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Hengeveld: 2012 – Application and Gnomes

My wife Jennifer is a late riser.  She goes to bed late after whatever fun or work she had the night before. She snoozes the morning away, and awakes noon-ish to me either making her breakfast (on the weekends) or calling her to wake her up (the rest of the time). She assumes that gnomes of morning have made ready many good things while she was in dreamland.  She wakes ready to take advantage of that bequest in her new day. There is an analogy in there… someplace.

Happy New Year! For all of its hits and misses 2011 was an amazing year for the HPC industry, in my last post on SC11 and disruptive innovation I covered the highlights of the last big event of 2011. Looking at what’s ahead, I am expecting 2012 to be the year of Application and Gnomes.

Roadrunner, the first and only IBM system to reach petascale on the top500 list, was hard to use and hard to program.  That’s fine for a one-of-a-kind box.  But, I expect by the end of 2012 there will be 20+ petascale systems and they will be doing real work, real science.

IBM Roadrunner – Wikimedia Commons

The “Practical Petascale” era dawned at SC11 and 2012 will see a great proliferation of petaflop machines. Two years ago, a petaflop machine was over 10,000 nodes and was an expensive beast. Now, an Intel Xeon E5 based cluster will achieve a petaflop with roughly 3,000 2 socket nodes. These systems are programmable with standard tools and techniques and can be rapidly applied to a broader range of applications.

Everybody will want one.  Who knows, soon it will be a measure of the Rich and Famous… I could see it now – “… and darling, in this room, we keep the Van Gogh’s, and over there… is our petaflop cluster, its being used to support famine relief and protecting endangered species in New Guinea.”

Many nations and institutions will put together something like that to solve their toughest problems.  The tools are in place to make scaling applications easier.  With this in mind, I am focusing the next few months on understanding practical petascale applications.  What are these new systems doing?  How are they contributing to science?  How are they contributing to national competency?

Over the past 4-5 years a tremendous amount of technology has been developed and put in place to create this era of HPC innovation and application.  Many technologies take 4-6 years to go from the first inklings of technology to its commercial deployment.  If 2018-2020 is the arising of exascale (Intel has committed to an effort for 2018 for a 20MW / Exaflop – Kirk Skaugen’s ISC11 talk) then 2012 is 5AM for the Exascale Gnomes, its dawn. Time to get to work.

Practical Exascale will need solutions to the canonical “exascale problems” such as “PRESS” – Programmability, Reliability, Efficiency, System Scalability.* Each of those has to have Gnomes at the ready in 2012.

The more I look at the research into exascale applications like CFD, weather modeling, and molecular simulation, the more exascale problems don’t look like bigger versions of their petascale brothers.  Data will be less organized and less monolithic.  The macro and micro level simulation will be modeled and interactions between the two will drive complexity, with millions of threads running, coordinating and communicating with each other. Programming all of these and keeping all of it working across a wide variety of data will be a significant problem. Gnomes will need to continue work on the optimization of the Seven Dwarves as well (ouch, I didn’t foresee that one). Perhaps programming and system scaling people have another year or two to get their acts together, but not more than that.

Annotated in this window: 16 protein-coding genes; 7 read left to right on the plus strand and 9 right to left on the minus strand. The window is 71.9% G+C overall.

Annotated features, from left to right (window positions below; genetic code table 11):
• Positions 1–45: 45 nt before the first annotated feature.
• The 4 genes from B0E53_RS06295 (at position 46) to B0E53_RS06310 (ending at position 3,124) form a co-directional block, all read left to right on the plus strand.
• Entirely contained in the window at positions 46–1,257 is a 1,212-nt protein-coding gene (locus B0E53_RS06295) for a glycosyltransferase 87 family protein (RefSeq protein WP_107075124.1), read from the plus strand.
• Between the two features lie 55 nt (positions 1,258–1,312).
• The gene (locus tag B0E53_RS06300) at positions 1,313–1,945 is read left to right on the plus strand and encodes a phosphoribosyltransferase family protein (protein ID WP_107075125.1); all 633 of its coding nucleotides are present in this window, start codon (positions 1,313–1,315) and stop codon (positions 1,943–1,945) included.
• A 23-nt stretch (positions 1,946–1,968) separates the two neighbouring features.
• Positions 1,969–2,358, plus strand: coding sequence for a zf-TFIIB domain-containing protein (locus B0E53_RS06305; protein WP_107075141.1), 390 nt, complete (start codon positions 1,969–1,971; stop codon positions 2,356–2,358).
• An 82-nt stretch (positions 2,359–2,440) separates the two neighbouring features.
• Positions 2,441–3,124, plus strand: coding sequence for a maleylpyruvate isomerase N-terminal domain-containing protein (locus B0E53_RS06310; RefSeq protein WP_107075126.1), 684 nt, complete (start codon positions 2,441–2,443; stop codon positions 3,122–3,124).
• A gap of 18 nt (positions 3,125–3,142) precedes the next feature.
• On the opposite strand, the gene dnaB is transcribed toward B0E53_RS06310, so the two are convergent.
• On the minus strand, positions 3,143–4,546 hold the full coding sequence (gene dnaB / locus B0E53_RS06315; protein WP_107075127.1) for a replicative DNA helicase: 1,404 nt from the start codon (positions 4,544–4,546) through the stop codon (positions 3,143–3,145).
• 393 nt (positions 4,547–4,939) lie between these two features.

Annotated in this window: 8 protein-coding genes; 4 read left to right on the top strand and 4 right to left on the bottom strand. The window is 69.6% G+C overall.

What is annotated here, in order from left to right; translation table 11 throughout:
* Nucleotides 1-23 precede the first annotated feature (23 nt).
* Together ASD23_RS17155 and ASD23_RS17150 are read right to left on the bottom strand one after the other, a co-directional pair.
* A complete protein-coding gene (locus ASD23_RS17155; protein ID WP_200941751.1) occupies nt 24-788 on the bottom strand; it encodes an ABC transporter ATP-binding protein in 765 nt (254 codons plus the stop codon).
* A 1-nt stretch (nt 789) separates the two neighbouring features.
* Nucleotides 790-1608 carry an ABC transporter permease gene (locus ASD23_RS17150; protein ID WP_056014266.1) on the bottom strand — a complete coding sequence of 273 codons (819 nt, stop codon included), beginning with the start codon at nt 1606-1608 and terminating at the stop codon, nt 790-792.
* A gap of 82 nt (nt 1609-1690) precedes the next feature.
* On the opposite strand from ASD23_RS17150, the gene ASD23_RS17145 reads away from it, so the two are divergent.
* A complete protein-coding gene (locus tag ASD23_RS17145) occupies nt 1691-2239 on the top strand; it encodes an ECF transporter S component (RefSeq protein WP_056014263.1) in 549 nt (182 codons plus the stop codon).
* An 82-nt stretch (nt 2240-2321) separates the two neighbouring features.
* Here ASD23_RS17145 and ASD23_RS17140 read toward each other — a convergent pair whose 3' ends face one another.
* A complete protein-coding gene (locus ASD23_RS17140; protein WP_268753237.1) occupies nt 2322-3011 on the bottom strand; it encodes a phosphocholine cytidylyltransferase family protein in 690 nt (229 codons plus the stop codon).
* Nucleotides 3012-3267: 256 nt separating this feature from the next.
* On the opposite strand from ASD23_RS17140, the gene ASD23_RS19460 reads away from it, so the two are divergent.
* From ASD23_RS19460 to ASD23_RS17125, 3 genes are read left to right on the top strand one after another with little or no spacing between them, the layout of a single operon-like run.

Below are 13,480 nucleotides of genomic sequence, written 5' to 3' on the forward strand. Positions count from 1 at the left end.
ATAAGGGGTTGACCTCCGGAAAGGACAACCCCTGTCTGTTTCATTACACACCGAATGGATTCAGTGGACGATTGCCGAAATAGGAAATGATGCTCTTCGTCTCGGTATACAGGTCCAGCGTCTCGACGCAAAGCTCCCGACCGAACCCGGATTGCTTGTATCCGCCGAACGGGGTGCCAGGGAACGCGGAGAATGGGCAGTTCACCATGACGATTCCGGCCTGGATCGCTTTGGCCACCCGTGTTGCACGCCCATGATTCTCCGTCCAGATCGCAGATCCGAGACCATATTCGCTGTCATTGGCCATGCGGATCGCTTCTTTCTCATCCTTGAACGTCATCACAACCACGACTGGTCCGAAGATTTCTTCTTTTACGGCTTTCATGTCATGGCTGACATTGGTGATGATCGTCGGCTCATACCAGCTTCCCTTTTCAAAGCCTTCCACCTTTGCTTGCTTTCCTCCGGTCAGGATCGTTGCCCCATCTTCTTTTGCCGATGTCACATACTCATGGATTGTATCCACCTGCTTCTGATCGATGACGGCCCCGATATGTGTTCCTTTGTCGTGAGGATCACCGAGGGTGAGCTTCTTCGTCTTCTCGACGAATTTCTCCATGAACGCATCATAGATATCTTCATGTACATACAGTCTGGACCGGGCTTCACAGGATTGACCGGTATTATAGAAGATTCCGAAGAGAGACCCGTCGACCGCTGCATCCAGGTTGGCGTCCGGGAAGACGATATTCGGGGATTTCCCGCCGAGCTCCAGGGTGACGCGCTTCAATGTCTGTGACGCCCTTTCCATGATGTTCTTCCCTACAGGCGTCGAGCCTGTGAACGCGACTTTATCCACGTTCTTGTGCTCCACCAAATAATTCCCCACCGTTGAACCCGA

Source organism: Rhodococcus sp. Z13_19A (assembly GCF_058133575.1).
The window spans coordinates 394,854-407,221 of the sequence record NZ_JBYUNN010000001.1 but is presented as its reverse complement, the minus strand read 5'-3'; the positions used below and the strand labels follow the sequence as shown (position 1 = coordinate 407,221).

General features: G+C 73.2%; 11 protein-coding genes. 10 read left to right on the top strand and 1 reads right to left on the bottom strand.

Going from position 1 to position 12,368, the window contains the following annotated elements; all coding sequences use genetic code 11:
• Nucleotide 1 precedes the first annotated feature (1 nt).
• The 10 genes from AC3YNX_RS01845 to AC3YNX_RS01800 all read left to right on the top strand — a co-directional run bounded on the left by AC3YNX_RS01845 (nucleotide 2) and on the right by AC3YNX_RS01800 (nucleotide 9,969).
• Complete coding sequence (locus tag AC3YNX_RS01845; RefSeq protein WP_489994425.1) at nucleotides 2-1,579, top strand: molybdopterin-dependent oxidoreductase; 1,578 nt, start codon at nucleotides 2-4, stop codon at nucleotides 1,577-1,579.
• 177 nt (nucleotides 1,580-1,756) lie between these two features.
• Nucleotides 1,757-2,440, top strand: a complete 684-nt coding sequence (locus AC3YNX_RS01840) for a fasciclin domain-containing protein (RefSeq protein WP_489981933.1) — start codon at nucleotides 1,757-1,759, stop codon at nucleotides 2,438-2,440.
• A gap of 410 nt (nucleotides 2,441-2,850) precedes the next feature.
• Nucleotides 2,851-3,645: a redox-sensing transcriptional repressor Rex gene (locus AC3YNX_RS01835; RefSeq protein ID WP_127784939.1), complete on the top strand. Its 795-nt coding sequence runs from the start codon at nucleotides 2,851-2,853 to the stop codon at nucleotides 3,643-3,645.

Reliability Gnomes also have to begin serious work. Historically, power efficiency and reliability have been competing interests.  Its physics as much as anything, smaller swings of signal means less energy to store information. Eventually errors will show up. The bigger the system, the more combinations of errors will affect system performance.   Detection and recovery is expensive from a silicon perspective and weighs against the power budget as well.  Of the exascale issues, this one scares me the most. If the Programming Gnomes have two years to crack their problem, Reliability Gnomes really have about one… their results need to feed into process research and design.

Work on Efficiency is really work on efficient performance. In exascale I don’t think we can discuss one without holding the other relatively constant.  There are lots of wasteful parts of the exascale system: power delivery; cooling; storage; and interconnect. These all have to be power streamlined. Gnomes can already be heard singing a happy work song on all of these. The use of dedicated highly parallel architectures like MIC and radically different interconnect approaches are at least asking the right questions if they aren’t getting answers yet.

So looking forward to 2012, I expect real movement on these four key questions. So when the rest of the world awakens in, oh 2016, or so… they will find their metaphorical Exascale Breakfast plates full of what I made Jen last weekend.

*- I love memory aids and acronyms… witness “Intel® Many Integrated Core (MIC) architecture.”



  1. John Hengeveld says:

    Breakfast was
    sweet potato waffles with raspberry infused maple syrup
    rare seared ahi tuna hash with poached eggs
    tangerine juice with whipped cream vodka

    i love to cook. the gnomes should do as well :)

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